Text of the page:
Striped bass reproduction was average this year, surveys show
Striped bass reproduction in Maryland and Virginia was near the long-term average in 2014 — one of its strongest showings in recent years, scientists reported Monday.
The Maryland Department of Natural Resources reported that its juvenile index was 11, slightly below the 61-year average of 11.7
Meanwhile, preliminary juvenile survey results from the Virginia Institute of Marine Science shows an average of about 11 fish per net, slightly higher than the survey’s long-term average of 9.
Both indexes represent the average number of juvenile, or young-of-year, striped bass caught in each 100-foot seine net during surveys conducted in the summer and early fall fall. The VIMS survey is still under way.
Fisheries officials said the results were good news for striped bass.
“These findings reinforce that, although the coastal striped bass population has recently decreased from historically high levels, the spawning stock in the Chesapeake Bay is capable of producing healthy year-classes as defined in the Atlantic States Marine Fisheries Commission Striped Bass Management Plan,” DNR Fisheries Service Director Tom O’Connell said in a press release.
“We will continue to work with our partners along the Atlantic Coast to conservatively manage the striped bass population,” he said.
The coastal striped bass stock has been declining for much of the last decade, primarily because of worse-than-average reproduction. Six of the previous eight years had reproduction that was well below average in Maryland, where most East Coast striped bass are spawned, though 2011 was one of the best years on record.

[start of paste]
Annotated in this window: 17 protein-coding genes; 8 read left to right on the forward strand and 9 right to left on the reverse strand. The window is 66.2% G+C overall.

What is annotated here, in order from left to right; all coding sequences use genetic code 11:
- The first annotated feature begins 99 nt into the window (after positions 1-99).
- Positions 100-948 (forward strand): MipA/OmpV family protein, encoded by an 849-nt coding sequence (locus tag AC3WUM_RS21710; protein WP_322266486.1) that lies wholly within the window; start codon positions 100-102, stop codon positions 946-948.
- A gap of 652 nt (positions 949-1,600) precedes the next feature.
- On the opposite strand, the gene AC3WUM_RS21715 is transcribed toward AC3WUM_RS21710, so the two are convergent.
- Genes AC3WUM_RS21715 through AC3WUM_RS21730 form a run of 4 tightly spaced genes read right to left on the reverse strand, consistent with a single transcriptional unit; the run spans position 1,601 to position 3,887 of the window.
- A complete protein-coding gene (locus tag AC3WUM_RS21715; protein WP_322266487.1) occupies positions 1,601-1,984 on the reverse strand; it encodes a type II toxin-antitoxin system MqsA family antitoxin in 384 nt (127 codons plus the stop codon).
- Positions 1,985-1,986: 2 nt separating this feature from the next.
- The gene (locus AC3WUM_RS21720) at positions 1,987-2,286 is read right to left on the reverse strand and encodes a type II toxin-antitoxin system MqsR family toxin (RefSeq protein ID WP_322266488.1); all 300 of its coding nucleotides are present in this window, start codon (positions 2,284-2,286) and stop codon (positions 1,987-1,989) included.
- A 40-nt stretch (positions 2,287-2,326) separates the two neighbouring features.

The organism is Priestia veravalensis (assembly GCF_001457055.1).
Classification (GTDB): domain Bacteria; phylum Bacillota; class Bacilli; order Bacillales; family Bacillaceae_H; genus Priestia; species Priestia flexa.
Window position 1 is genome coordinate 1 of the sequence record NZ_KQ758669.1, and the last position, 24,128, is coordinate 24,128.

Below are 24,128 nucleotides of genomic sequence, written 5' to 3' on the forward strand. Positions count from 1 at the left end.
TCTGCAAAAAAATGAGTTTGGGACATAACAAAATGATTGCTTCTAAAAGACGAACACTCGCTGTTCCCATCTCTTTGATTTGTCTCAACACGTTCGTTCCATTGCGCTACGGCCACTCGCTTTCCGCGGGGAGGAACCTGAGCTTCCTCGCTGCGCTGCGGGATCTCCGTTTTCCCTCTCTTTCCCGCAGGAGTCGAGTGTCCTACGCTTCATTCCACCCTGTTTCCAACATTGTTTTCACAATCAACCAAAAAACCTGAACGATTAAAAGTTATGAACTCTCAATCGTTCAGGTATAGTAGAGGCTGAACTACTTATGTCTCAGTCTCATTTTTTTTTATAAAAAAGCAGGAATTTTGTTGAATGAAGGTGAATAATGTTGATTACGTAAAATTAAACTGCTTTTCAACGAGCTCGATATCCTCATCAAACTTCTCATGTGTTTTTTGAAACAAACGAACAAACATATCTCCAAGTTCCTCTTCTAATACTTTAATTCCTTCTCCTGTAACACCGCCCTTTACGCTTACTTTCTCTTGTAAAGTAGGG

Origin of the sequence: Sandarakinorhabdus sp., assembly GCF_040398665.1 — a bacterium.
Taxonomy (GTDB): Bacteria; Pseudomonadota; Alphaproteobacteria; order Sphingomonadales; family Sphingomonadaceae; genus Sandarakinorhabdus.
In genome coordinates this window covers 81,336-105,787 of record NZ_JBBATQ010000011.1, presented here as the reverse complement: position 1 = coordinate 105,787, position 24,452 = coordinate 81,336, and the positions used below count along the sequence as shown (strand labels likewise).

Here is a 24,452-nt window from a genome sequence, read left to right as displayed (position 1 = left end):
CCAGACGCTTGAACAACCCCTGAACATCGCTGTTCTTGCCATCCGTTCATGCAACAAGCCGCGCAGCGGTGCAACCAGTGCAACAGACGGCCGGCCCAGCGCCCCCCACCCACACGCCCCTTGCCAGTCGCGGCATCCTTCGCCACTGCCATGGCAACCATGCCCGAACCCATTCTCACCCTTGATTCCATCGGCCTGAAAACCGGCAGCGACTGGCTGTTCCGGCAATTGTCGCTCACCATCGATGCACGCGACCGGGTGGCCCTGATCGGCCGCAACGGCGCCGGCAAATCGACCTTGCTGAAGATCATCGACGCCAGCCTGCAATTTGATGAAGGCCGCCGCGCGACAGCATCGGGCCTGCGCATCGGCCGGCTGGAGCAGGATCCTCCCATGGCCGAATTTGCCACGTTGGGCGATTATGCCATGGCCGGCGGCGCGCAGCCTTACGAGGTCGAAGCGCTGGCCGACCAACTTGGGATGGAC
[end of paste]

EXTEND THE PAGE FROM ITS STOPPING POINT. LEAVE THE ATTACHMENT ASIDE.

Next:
The resulting decline in striped bass abundance is expected to result in the ASMFC, which regulated catches along the East Coast, imposing new catch limits when it meets next week.
Striped bass are anadromous fish that spend most of their lives in coastal waters before returning to their native rivers to spawn.
They were overfished to historic lows in the late 1970s and 1980s, resulting in a coastwide fishing moratorium in the late 1980s. The stock rapidly rebounded — bolstered by a series of years with high reproduction in the 1990s, propelling the stock to record highs in the early 2000s, before the recent decline began.
In the Maryland young-of year survey, DNR biologists survey 22 sites in the four major spawning systems ─ the Choptank, Nanticoke and Potomac rivers, and the Upper Bay. The crews visit each survey site three times during the summer.
The VIMS Juvenile Striped Bass Seine Survey samples 18 stations in the Rappahannock, York and James river watersheds. Biologists sample each site five times from early July through mid-September of each year.
- Category: Fisheries